Bear Despair

518DdLZqx6L._SX300_by Gaëtan Dorémus, Enchanted Lion Books (2012).

Summary: In this wordless picture book, Bear is sleeping when his Teddy Bear is stolen by Fox. Bear is so mad at Fox he eats him up! Then Teddy is  stolen by Lion, who throws Teddy off a cliff. Bear eats him up, too.  Bear is then stolen by a hawk and an elephant—read the book to find out what happens and how Bear finally gets his Teddy back.  Artwork is very interesting, almost like the book was drawn with a scratchy ink pen.

Uses: A great book to introduce a discussion about why we should not take things that aren’t ours.

Awards: Starred review by Publisher’s Weekly, New York Times book recommendation.

Borrowed from the Knoxville Public Library.



Blue Chicken

bc-coverby Deborah Freedman. Viking, 2011.

Summary: In this clever picture book, Chicken seems to literally jump off of the page! Chicken just wants to help, but she gets into a pot of blue paint and creates a big ol’ mess. Beautifully done, with realistic looking splashes of watercolored ink. A book that will keep kids laughing till the end.

Uses: A great book to introduce kids to the medium of watercolor. Also, since the book was inspired by the poem, The Red Wheelbarrow,  read this poem to children and then have them draw a picture of it.

Awards:  Junior Library Guild Selection for Fall 2011, Kirkus Reviews and BookPage “Best Children’s Books of 2011”, Eric Carle Museum “Top of the Shelf: Best Picture Books of 2011”, Exhibited in The Original Art 2011 at the Society of Illustrators, Children’s Book-of-the-Month selection,Children’s Choices 2012 Reading List, Georgia Children’s Book Award Nominee, 2012-2013, Booklist “Top 10 Arts Books for Youth: 2012.”


All the Water in the World

allthewaterby George E. Lyon and Katherine Tillotson (illustrator), Atheneum/Richard Jackson Books (2011).

Summary: This book introduces the water cycle to a preschool/early elementary audience. Beautiful illustrations, full page spreads, lots of color and even a vertical spread!

Uses: Water/science unit. For example:  talk about the water you and your students use every day. What are sources of water in your home and at your school? How does water help you accomplish what you need to do every day?

Awards:  School Library Journal & Booklist starred reviews, CBCC Choices, ALA Notable

Borrowed from the Knoxville Public Library.



Grandpa Green

2012by Lane Smith, Roaring Brook Press (2011).

Summary:  Grandpa Green is a gardener. But he was a boy once, too. In this book, Grandpa Green’s great-grandson walks through a topiary sculpture ode to Grandpa Green’s life. We find out in the end that now, Great-Grandpa forgets things. But his garden helps him remember all the important stuff! Poignant and plainly, magical.

Uses: What an interesting way for children to learn about gardening! Also a fun introduction to the new word “topiary” and what that is and how people create them. Could be an interesting and sensitive introduction to Alzheimer’s of a grandparent or family member, too.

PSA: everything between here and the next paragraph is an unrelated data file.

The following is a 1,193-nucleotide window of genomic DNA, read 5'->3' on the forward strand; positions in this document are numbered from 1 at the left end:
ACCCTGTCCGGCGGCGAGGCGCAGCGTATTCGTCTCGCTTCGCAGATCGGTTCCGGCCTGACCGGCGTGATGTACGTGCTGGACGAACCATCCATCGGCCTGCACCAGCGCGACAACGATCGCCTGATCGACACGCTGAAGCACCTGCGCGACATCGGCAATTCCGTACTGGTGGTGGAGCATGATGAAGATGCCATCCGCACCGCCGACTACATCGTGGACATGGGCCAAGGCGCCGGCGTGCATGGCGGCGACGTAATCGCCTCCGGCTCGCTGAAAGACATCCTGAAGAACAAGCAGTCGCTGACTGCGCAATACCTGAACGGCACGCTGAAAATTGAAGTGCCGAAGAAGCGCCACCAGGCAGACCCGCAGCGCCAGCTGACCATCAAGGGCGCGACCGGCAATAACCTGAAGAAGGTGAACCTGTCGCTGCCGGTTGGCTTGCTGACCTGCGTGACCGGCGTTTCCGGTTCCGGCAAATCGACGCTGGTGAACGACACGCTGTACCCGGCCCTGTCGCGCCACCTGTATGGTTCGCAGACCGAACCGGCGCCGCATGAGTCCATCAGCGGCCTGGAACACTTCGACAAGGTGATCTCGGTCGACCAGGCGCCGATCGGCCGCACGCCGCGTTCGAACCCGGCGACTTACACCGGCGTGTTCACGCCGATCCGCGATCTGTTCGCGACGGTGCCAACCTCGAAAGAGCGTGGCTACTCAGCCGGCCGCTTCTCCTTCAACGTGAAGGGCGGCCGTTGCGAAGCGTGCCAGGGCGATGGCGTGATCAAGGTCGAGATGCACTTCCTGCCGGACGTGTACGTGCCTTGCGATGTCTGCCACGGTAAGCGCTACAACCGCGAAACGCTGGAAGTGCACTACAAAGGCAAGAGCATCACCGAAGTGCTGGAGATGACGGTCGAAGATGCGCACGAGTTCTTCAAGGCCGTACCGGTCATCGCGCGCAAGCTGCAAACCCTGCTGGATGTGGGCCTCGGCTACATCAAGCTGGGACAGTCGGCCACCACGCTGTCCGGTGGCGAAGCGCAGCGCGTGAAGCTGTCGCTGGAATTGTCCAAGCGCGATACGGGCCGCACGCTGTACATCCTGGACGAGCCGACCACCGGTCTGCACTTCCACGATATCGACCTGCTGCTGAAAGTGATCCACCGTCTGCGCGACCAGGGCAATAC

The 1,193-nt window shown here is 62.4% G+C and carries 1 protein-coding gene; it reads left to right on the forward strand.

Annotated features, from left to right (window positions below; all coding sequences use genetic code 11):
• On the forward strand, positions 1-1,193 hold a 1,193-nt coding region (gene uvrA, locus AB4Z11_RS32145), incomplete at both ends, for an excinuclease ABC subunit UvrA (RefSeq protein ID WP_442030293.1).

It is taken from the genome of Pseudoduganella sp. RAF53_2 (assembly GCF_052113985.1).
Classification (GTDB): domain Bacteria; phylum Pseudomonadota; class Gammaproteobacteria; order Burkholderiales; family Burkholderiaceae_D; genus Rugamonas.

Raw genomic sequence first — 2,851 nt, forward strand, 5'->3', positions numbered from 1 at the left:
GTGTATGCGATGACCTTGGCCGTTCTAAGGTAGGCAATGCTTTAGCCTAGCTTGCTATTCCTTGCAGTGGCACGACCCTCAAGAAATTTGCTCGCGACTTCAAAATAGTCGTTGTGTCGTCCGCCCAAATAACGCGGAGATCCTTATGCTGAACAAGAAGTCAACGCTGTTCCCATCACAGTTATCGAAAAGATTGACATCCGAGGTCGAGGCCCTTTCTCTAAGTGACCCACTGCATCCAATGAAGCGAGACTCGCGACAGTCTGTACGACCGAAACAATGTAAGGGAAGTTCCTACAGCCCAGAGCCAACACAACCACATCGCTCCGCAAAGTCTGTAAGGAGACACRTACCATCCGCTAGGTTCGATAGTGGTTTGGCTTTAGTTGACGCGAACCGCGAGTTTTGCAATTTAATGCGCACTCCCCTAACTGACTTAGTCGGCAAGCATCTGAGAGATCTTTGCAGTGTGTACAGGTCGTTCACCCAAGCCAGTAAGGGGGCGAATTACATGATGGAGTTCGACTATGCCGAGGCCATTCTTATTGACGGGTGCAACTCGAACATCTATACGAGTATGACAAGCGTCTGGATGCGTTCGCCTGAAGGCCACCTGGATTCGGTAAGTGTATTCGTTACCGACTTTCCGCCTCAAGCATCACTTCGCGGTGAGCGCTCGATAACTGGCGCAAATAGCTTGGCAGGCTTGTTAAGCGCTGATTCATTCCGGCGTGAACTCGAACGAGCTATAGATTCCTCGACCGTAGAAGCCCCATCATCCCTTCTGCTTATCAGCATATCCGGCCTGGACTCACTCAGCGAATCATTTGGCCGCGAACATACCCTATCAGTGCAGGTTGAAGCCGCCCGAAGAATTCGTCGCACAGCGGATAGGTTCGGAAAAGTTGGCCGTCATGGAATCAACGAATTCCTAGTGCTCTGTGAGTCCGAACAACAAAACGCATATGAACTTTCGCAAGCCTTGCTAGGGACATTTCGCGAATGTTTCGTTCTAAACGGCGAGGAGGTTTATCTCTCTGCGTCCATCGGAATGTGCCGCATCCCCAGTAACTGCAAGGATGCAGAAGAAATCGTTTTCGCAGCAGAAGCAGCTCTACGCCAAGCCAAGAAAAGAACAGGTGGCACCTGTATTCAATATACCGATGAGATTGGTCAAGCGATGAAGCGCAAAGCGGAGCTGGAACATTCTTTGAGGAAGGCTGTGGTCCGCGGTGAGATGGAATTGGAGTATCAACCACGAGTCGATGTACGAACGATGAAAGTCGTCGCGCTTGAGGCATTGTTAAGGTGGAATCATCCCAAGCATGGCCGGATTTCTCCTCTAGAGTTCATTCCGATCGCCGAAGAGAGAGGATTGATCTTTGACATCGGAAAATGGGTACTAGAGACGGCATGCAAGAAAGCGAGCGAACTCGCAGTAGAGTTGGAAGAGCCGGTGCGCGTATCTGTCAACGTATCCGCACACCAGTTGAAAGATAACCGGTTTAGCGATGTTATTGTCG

Awards: 2012 Caldecott Honor, NYT Best Illustrated Book, Publisher’s Weekly Best Children’s Book, Society of Illustrators Silver Medal, Amazon Best Book, Kansas City Star Top 100 Books, Barnes & Noble Best Book, School Library Journal Best Book, Seven Impossible Things Top 10 Book, Time Out New York Kids Best Book, Junior Library Guild Selection.

Read at the Knoxville Public Library.


Along a Long Road

alonglongroadby Frank Viva, Little, Brown Books for Young Readers (2011).

Summary: Drawn in only 5 colors, readers speed off on a bicycle ride along a glossy, yellow road that goes through towns, by the sea and through a country.  Was created as a single piece of 35 foot (!) art and the continuity shows–page by page as the story flows along nicely.

Uses: Use to introduce or reinforce prepositions: up, down, and all around! Have students draw a picture to represent each one after reading the book together.

Awards: The New York Times 10 Best Illustrated Children’s Books of 2011, School Library Journal’s Best Books 2011, An Amazon Best Book, Chicago Public Library: Best of the Best 2012, Finalist: The Governor General’s Literary Award (Illustration), Kirkus: Seven Impossible Things, Chicago Public Library: Best of the Best 2012, Shortlisted: Amelia Frances Howard-Gibbon Illustrator’s Award, Illustrators 54: The Society of Illustrators.

Read in the Knoxville Public Library.



61ayvM3949L._SX300_By Laura V. Seeger. Roaring Book Press, 2012.

Summary: Vibrant illustrations and die-cut pages make this a very pretty book.  It discusses different shades of green (forest green, lime green, fern green, etc.).

Uses: A wonderful book for a young adult art class! I’d love to see it used to introduce different shades of the same color. Have students create (and name!) their own shade of green.

Awards: Caldecott Honor, Kirkus Best Book, Publisher’s Weekly, Horn Book, School Library Journal & Kirkus starred reviews

Read at the Knoxville Public Library.


Jack and the Baked Beanstalk

jack-and-the-baked-beanstalk-by-colin-stimpson1by Colin Stimpson. Templar, 2012.

Summary: A fractured fairy tale!  Jack and his mom run a little café, but business has dried up. Jack buys a can of baked beans with their last few pennies. His mother, angry, throws it out the window. It grows a magical baked beanstalk. Jack climbs it and meets a giant that is kind, but bored of always counting his money. So Jack takes him back down the beanstalk and the giant helps to save his family’s business!

Uses: Have students compare/contrast the traditional Jack and the Beanstalk with this tale.

Awards: Starred reviews in both Publisher’s Weekly and Kirkus. Recommended by NYT online book page.

Read in the Knoxville Library.